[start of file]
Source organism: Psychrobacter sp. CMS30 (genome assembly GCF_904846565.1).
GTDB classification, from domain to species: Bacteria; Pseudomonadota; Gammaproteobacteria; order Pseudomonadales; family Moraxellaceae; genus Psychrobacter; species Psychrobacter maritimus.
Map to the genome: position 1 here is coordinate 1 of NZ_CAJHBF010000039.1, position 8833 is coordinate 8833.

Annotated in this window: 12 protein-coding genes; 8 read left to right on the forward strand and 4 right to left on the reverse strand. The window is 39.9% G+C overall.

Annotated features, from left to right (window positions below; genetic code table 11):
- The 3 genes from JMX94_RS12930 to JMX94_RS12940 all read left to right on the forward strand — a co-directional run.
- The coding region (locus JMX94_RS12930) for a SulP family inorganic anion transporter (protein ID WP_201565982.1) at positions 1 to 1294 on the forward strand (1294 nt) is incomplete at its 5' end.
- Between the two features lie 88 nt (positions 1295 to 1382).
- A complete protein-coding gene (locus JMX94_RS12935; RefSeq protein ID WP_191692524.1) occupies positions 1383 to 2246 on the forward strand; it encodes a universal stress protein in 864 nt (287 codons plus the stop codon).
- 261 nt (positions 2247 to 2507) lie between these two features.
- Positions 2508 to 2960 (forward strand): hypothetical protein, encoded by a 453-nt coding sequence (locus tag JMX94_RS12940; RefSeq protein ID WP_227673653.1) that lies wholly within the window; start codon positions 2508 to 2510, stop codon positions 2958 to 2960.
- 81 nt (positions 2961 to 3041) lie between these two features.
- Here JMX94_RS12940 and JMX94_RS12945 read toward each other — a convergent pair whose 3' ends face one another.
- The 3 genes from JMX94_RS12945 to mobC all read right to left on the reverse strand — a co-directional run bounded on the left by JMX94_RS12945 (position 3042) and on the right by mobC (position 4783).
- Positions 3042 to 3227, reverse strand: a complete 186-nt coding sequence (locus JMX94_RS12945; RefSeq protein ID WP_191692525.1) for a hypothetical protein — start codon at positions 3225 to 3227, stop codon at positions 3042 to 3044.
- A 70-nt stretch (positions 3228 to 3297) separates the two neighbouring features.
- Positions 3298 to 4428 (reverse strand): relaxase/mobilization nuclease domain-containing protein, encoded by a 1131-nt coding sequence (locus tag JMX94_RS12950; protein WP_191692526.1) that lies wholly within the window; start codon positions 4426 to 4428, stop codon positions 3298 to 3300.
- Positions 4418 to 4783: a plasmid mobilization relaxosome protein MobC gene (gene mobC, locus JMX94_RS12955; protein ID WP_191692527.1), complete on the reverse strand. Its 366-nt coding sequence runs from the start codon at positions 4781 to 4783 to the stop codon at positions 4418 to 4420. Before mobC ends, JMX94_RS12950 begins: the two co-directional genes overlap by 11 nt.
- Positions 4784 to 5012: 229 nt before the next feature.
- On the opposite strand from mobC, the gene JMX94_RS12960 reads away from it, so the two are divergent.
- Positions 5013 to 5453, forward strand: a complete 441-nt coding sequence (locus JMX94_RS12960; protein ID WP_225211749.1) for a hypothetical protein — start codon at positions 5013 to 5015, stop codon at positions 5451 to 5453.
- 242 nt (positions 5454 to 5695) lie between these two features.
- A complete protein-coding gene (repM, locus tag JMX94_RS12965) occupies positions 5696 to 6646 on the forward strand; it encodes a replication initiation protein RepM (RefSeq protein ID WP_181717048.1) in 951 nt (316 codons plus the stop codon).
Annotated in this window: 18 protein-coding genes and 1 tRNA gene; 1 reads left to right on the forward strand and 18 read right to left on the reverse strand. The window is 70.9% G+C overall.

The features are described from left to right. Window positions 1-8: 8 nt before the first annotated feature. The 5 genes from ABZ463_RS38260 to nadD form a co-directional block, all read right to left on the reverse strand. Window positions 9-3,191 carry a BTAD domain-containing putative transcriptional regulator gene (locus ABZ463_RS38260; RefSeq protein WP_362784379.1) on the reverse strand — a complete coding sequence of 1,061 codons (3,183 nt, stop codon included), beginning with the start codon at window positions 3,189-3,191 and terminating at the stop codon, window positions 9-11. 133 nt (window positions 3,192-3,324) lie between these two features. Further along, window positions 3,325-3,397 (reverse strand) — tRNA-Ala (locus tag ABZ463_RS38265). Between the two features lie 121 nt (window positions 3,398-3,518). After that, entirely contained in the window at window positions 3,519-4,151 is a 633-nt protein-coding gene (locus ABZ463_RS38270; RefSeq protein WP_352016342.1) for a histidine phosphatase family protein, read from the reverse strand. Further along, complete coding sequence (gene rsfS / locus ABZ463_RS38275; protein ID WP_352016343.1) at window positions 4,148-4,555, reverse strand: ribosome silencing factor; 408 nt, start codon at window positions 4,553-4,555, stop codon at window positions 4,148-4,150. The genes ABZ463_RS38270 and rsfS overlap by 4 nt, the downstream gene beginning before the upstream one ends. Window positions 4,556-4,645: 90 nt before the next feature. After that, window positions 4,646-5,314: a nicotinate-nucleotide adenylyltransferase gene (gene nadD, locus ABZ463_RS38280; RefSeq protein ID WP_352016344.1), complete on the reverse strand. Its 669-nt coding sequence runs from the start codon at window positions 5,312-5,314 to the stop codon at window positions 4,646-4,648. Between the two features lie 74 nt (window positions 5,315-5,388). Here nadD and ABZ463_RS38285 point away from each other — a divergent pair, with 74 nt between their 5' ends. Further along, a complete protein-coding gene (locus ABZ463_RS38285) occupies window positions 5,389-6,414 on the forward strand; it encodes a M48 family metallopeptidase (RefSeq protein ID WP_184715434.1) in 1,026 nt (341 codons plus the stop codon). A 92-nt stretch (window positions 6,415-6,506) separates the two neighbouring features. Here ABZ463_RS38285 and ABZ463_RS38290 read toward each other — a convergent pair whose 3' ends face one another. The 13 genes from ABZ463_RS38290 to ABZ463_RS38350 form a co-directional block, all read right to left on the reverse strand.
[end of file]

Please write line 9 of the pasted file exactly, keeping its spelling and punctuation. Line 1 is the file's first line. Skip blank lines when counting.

- A complete protein-coding gene (locus JMX94_RS12935; RefSeq protein ID WP_191692524.1) occupies positions 1383 to 2246 on the forward strand; it encodes a universal stress protein in 864 nt (287 codons plus the stop codon).